Ernst-Lemmer-Strasse? – Check.
House number 15? – You bet.
Marburg? – Affirmative.

Please note that the delivery person was able to locate my living quarters when I was not home on Wednesday, but unable to successfully locate it on Friday. Locating a correct address with “faulty” information is a spectacular feat. Being unable to locate an address with correct information after previously being there boggles the mind. All this drama, despite the note next to my name on the doorbell that said I would be there and had a phone number to call. The representative said that they would call back in a few minutes after this situation was worked out. Slightly over an hour later I received a call that the package would be delivered on Monday, June 25 between 8 a.m. and noon. For some reason I had my doubts that this would be accomplished.
Monday morning and I am wide-awake at 8. For some nagging reason I cannot fall back to sleep. I went downstairs to check to see if my note was still down there. Yes, it is. Now all I have to do is wait some more. By noon there was still no package in my possession and I wasted no time calling FedEx. They assured me that the package is en route and would be delivered by 5 that evening.

Finally, at 2:20 p.m., a delivery person showed up with my package. The first thing I noticed was that he was not wearing a FedEx uniform. I did not quite catch the name of the delivery service, but do recall being rather offended by the idea that FedEx may have passed the buck on this one. I forked over the 69.45 Euro and headed back inside. Fortunately the contents of the package arrived in sound condition.

The accompanying paperwork outside the box made everything clear. The invoices filled out and signed by my father have the correct information verbatim. The accompanying statements from my doctor also have the correct information verbatim. It was not until the package arrived into the possession of Federal Express Europe, Inc. that things got messed up. They copied my information incorrectly on their delivery sticker. Kenneth Fager suddenly became Kenneth Faerern. Keep in mind that my correct name and address were visible all over the package in multiple places.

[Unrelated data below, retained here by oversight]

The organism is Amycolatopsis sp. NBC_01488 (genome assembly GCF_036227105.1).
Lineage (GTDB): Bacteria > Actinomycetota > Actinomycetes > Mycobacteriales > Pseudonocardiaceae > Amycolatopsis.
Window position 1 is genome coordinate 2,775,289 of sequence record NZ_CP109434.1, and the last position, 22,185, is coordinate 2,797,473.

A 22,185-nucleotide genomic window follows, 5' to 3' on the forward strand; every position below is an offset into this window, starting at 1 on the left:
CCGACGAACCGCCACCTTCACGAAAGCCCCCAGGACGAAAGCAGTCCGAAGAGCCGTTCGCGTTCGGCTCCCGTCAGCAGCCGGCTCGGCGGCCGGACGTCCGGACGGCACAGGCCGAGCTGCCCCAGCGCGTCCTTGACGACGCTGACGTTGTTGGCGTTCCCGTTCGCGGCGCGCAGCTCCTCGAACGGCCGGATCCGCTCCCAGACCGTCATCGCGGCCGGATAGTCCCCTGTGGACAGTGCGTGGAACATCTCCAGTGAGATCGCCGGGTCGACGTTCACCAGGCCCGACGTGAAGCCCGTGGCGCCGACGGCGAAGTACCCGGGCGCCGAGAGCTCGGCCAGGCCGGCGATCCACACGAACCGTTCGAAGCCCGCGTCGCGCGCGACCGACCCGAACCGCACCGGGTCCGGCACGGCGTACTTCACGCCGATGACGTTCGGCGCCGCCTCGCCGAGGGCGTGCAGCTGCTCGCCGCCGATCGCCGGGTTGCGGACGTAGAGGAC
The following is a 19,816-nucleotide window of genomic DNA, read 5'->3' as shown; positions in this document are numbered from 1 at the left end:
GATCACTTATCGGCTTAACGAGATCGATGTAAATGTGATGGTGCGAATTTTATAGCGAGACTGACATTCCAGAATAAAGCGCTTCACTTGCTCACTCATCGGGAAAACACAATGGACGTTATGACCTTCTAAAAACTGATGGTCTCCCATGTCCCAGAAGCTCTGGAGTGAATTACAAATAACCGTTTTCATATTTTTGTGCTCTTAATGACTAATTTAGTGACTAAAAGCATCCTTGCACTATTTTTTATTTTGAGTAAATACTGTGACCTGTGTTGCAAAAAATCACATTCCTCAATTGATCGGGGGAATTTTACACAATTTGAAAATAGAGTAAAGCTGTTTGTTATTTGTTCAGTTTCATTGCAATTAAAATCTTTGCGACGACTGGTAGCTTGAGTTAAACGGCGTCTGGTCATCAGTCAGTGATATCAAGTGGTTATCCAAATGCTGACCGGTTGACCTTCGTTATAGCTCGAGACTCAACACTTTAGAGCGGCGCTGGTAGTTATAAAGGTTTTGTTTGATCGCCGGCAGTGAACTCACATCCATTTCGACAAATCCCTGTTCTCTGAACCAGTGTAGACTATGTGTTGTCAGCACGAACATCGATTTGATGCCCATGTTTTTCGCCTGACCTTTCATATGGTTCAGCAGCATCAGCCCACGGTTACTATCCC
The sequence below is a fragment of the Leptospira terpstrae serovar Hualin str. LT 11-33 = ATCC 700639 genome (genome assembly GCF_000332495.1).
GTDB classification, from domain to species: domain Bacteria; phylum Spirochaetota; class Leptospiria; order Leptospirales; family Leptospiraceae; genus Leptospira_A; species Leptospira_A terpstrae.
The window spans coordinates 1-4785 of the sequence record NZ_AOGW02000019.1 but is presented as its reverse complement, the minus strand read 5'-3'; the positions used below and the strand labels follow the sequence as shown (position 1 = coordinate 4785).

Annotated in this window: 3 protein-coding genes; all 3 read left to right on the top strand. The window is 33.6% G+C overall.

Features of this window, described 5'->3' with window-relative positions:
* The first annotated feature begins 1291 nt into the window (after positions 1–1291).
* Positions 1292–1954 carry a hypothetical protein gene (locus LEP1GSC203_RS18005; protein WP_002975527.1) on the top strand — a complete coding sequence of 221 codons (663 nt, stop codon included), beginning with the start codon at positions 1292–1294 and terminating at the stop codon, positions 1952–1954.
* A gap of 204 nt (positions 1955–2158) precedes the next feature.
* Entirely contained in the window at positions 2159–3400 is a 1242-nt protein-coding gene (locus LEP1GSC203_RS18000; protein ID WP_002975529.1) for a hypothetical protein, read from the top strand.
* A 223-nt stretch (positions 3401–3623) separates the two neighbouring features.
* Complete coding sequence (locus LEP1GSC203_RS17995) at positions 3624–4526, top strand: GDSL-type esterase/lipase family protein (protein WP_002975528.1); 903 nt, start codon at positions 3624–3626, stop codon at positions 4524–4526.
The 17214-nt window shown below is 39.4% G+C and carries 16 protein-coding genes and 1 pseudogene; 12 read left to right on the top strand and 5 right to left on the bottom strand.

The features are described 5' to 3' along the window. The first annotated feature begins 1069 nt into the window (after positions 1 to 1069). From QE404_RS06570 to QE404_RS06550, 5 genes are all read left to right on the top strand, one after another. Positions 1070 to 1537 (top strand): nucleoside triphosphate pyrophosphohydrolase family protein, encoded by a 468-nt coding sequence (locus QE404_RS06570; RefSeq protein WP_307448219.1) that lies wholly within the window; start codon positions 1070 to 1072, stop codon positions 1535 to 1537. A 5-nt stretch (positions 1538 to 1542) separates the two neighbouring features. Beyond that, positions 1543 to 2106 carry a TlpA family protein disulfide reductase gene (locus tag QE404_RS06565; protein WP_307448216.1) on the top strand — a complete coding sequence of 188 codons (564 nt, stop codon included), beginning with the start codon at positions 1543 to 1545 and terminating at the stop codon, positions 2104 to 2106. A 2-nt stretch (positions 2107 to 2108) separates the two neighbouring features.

Magical Name Change

The thing that really gets me going about this whole situation is that FedEx never informed me of the problems with my package until I contacted them. Every step of the way I had to poke and prod them. Every day that my package sat waiting for clearance and delivery, charges were stacked up without my knowledge. What kind of customer service is this? My insulin has been sitting God-knows-where for over two weeks degrading every moment it is not in cold storage. I just hope the vials have not been baking in some delivery truck. I have just enough supplies to last a week. I literally am on my last vial of NPH and blood glucose test strips. It just may have been easier and cheaper to ship each item innocuously via regular mail.

Summarization of time and money spent to get this package:

  • 270 USD to send the package
  • 1.21 USD to send a fax*
  • 93.45 USD for the tariffs*
  • 1 USD for the ATM charge
  • 5x phone calls
  • 2x 25-minute bus rides
  • 2x 4 hour periods of promised delivery times
  • *=converted from Euro (1 Euro = 1.3634 USD)
  • Ship Date: June 7
  • Estimated Arrival: June 11
  • Actual Arrival: June 25

FedEx’s website has a page that outlines their mission statement. Under “loyalty” it says, “We earn the respect and confidence of our FedEx people, customers and investors every day, in everything we do.” I believe their pledge of loyalty to the customer to be an absolute farce. They have not earned my respect or confidence, but instead robbed me of time and given me nothing but stress for the past week.